Minorca Cathedral: Built on an old mosque in the 14th century, it is one of the main examples of the Gothic style in Minorca.
Diocessà Museum: The Sant Agustí Baroque-style convent dating from the 17th century, with a beautiful atrium around which lie several rooms with exhibitions about Talayotic culture on the island; contemporary paintings. (17th–20th century) and religious art. Winter opening hours: Tuesday to Thursday: 10.30am to 1.30pm. Summer opening hours: Tuesday to Thursday: 10.30am to 1.30pm and 6pm to 9pm. Sunday morning: free entry. Monday closed.
Sant Nicolau Castle: There are two watchtowers which overlook Ciutadella. This castle was the first one built by the Catalan-Aragonese crown, so it features the latter’s engraved coat of arms.
Bastió de sa Font Museum: One of the bastions left of the walls built in the 17th century as a consequence of the Turkish attack now hosts the municipal museum, with an important collection of prehistoric objects.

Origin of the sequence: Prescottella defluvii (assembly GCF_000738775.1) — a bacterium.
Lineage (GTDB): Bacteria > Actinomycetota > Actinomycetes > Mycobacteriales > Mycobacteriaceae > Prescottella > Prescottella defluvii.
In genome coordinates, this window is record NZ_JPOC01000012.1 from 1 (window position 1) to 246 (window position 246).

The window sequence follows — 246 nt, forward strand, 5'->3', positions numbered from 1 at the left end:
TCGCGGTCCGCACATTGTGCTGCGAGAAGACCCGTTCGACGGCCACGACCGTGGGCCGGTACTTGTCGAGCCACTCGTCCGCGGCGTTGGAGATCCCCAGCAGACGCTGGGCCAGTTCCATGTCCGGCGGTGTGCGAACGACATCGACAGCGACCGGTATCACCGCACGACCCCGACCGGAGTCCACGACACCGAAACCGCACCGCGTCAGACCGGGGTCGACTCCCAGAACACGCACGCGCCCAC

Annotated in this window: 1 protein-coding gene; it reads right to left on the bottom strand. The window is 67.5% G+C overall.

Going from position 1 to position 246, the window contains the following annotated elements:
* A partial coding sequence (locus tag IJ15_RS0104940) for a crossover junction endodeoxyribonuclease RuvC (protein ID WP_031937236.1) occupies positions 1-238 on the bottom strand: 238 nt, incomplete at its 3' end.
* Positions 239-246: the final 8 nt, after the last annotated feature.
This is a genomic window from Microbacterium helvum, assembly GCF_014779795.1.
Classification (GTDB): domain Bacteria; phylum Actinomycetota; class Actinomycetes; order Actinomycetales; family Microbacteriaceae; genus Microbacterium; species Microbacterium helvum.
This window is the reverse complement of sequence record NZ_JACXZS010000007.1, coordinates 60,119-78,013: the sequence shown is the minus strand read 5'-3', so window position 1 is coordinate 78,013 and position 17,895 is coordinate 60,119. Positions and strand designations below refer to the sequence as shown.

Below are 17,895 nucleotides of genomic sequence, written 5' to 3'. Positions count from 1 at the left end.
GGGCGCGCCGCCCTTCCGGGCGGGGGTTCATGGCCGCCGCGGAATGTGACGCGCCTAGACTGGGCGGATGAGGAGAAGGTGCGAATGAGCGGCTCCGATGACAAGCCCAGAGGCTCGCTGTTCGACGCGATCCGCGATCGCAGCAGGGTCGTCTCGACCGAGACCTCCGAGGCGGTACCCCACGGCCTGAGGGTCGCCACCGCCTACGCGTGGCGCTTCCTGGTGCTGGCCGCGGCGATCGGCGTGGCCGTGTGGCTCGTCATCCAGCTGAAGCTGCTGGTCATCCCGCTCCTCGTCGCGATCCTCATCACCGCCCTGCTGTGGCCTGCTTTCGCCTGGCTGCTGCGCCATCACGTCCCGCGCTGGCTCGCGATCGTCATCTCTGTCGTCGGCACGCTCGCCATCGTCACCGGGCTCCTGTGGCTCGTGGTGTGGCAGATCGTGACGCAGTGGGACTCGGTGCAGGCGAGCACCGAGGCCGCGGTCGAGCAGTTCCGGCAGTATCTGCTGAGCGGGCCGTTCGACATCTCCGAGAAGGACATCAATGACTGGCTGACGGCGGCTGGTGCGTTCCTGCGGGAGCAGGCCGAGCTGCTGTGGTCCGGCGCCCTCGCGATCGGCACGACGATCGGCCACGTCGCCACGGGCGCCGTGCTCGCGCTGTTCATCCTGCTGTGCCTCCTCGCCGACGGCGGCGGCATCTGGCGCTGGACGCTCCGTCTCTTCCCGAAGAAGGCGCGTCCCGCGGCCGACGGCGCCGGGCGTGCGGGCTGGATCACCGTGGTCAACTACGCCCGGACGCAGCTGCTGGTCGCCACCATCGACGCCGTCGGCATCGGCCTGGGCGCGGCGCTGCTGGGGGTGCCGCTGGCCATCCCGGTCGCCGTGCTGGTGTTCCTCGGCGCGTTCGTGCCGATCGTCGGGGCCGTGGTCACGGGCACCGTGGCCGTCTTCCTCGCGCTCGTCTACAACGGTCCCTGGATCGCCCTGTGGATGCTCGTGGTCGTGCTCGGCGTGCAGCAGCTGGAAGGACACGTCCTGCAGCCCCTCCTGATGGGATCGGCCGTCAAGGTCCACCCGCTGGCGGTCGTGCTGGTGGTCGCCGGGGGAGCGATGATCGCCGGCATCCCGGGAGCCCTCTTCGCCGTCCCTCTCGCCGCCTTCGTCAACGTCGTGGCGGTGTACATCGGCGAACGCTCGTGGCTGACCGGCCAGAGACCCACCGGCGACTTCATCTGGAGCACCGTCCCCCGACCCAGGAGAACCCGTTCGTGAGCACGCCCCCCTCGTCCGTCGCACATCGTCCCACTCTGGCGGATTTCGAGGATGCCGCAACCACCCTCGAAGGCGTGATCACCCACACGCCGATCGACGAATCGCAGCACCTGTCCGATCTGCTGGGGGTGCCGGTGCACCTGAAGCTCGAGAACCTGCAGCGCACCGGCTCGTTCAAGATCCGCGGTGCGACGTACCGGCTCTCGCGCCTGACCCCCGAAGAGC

D’en Quart Tower: The Minorcan peasants were alerted from this quadrangular-based tower of the arrival of Muslim invaders.
De s’Hostal Quarry: The rock was carved out by human hands at first and later, after the Industrial Revolution, with circular machines. Currently it hosts concerts, and dance and theatre performances. Summer opening times (July and August) are 9.30am to sunset.
“Naveta” dels Tudons: A perfectly preserved rectangular-based building from 1500 BC. Admission price: €2. Sunday: free of charge. Opening times: Tuesday to Saturday 9.15am to 8.30pm, and Monday and Sunday 9.30am to 3pm.
Son Catlar: A Pretalayotic village that still has its defence walls and watchtower, “taulas” and “talayots”; a Megalithic jewel.